It's the end of an era for one major testing component at Adobe (News - Alert), as it revealed just yesterday its plans to shut down the BrowserLab desktop browser testing service. It announced these plans and then shut down the system all within one day, referring users to BrowserStack and Sauce Labs, but what was behind Adobe's sudden move to shut down the desktop platform testing ground? Reports indicate that, to misquote the song, mobile devices killed the BrowserLab star.
BrowserLab, in its tenure, was said to be both very useful and well-liked, so it came as a shock on more than a few fronts that it was killed outright. BrowserLab's main stock in trade was cross-browser testing by creating screenshots of single websites as they would look on various browsers, thus allowing developers to spot if there would be a problem, say, translating a site to Opera. For those developers who wanted to cast the widest possible net over Web users, BrowserLab was a very welcome tool to have in the toolkit.
But Adobe reportedly also offered up some commentary on why BrowserLab just wasn't all that useful any more thanks to the rise of mobile devices. Adobe saw a drop in use of BrowserLab going back as far as the last year, and Adobe's engineering team turned to a set of new solutions in order to address the challenge of testing for mobile.
This commentary, however, left some distressingly unanswered questions in its wake, like why all those Adobe engineers didn't just add mobile functionality to BrowserLab. After all, it's clear that mobile devices will be popular for some time to come, but that doesn't mean that desktop development will cease. After all, there was a decline in use, not a complete loss, at last report. Additionally, why the rush to judgment? Why did Adobe shut down BrowserLab the same day it brought up the plan to do so in the first place?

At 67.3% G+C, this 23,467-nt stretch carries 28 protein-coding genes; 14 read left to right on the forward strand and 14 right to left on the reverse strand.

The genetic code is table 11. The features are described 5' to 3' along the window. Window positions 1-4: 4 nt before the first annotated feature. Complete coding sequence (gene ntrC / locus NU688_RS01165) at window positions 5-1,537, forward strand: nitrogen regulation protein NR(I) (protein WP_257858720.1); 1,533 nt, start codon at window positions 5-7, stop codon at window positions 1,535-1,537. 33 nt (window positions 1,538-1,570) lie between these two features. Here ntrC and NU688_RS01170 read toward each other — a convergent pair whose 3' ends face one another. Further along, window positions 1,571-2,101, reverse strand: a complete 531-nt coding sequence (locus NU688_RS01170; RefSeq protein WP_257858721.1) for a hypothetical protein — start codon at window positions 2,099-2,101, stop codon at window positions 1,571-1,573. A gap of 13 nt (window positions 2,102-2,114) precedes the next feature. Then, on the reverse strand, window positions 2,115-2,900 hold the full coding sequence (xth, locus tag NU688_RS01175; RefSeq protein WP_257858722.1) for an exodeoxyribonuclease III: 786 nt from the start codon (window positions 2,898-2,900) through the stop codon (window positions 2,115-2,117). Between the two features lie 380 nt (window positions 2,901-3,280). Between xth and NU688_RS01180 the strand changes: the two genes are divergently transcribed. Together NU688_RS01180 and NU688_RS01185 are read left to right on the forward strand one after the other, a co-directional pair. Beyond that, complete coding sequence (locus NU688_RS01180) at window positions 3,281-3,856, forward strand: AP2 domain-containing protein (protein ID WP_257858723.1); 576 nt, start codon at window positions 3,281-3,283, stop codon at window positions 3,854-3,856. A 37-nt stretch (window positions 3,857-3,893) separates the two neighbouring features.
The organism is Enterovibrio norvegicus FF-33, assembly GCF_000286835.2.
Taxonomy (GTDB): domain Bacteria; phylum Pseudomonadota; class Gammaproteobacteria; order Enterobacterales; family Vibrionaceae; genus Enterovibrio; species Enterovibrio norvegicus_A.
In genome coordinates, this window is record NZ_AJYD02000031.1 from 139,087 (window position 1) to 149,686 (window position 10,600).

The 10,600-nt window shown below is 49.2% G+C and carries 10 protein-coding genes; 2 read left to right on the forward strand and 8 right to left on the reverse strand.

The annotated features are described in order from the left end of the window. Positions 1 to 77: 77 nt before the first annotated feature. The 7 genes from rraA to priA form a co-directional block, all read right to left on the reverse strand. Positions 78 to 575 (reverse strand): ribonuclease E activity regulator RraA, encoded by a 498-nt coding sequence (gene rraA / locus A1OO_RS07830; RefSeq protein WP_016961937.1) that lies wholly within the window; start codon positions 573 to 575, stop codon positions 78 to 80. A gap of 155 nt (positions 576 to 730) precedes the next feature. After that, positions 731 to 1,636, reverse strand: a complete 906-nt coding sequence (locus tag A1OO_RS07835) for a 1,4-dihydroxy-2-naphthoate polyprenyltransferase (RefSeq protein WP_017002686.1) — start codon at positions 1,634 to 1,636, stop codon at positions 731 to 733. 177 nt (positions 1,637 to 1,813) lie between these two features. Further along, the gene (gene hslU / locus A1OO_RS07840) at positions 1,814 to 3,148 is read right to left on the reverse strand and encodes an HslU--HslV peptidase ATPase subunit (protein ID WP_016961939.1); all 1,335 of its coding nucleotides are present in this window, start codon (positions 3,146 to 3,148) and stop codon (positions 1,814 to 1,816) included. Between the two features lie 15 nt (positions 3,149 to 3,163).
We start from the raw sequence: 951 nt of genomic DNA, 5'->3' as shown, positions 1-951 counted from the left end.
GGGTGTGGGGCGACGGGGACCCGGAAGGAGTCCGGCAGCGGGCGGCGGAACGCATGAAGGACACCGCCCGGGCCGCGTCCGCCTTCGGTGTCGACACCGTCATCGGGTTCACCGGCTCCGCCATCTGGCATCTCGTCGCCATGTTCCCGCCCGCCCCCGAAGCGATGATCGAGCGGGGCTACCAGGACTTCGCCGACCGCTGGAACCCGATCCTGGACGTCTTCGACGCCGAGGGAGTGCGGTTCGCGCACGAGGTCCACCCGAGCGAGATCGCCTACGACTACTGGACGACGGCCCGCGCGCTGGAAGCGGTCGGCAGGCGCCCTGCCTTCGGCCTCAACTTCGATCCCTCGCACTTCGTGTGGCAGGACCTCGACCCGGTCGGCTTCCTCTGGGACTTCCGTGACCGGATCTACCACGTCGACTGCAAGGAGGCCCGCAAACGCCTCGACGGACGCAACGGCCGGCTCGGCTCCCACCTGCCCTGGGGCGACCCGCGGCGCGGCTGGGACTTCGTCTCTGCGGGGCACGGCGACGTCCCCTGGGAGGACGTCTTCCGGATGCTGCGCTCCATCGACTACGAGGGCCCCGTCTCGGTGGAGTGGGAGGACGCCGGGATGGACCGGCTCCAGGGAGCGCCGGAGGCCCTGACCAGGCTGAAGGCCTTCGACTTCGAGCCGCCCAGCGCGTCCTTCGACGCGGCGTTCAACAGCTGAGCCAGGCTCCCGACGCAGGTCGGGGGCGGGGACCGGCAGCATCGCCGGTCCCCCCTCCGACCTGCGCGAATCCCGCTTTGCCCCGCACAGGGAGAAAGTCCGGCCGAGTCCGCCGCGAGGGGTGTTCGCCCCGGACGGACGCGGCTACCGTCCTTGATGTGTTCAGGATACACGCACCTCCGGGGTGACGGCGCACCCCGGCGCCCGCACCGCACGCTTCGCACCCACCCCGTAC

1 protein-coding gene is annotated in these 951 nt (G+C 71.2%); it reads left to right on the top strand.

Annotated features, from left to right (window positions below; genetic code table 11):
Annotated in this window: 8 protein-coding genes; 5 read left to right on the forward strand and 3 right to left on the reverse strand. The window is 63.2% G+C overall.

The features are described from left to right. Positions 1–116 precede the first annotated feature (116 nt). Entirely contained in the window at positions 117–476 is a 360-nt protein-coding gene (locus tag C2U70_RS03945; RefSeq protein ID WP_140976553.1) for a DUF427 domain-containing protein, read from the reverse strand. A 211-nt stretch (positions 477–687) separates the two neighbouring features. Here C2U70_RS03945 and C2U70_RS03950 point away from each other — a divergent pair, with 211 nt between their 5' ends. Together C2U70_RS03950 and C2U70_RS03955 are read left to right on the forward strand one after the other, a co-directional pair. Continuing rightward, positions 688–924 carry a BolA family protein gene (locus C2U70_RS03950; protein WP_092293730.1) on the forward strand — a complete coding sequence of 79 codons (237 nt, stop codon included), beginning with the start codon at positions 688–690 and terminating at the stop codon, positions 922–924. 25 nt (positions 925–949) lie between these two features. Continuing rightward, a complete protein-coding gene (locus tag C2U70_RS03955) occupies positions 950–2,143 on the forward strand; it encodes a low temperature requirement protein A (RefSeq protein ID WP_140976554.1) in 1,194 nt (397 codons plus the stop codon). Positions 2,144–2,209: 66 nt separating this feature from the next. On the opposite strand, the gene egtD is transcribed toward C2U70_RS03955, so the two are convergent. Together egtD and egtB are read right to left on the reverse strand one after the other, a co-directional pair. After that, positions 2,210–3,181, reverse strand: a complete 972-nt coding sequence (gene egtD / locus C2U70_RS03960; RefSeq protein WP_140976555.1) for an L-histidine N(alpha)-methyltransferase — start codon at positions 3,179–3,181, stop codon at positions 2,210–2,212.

Sauce Labs – one of the recommended companies – is taking the opportunity to make hay while the sun shines, and is offering BrowserLab users a special offer for the next 30 days only. The offer features 10 hours of free manual testing time with no expiration date for as many as two different open browsers, and when those minutes get burned through, the account turns into a free account, where there's 30 minutes a month for manual browser testing at no charge.
Adobe even goes so far to recommend the Edge Inspect tool it offers to help debug Web pages to be shown on mobile devices, but some believe that that's a bit of a letdown when matched against BrowserLab's full range of capability.
Leaving aside the suddenness of it all, however, it's clear that Adobe had to step up its offerings. Indeed, desktop creation will be likely down somewhat for the foreseeable future as more users get into mobile devices. But the desktop computer – or its close cousin the laptop – likely won't be completely out of service for some time to come, and will therefore require new development. Clearly, though, the mobile device market will be the growth market, and there aren't many developers who will want out of that field. Adobe seems to be just reacting accordingly.
Edited by Allison Boccamazzo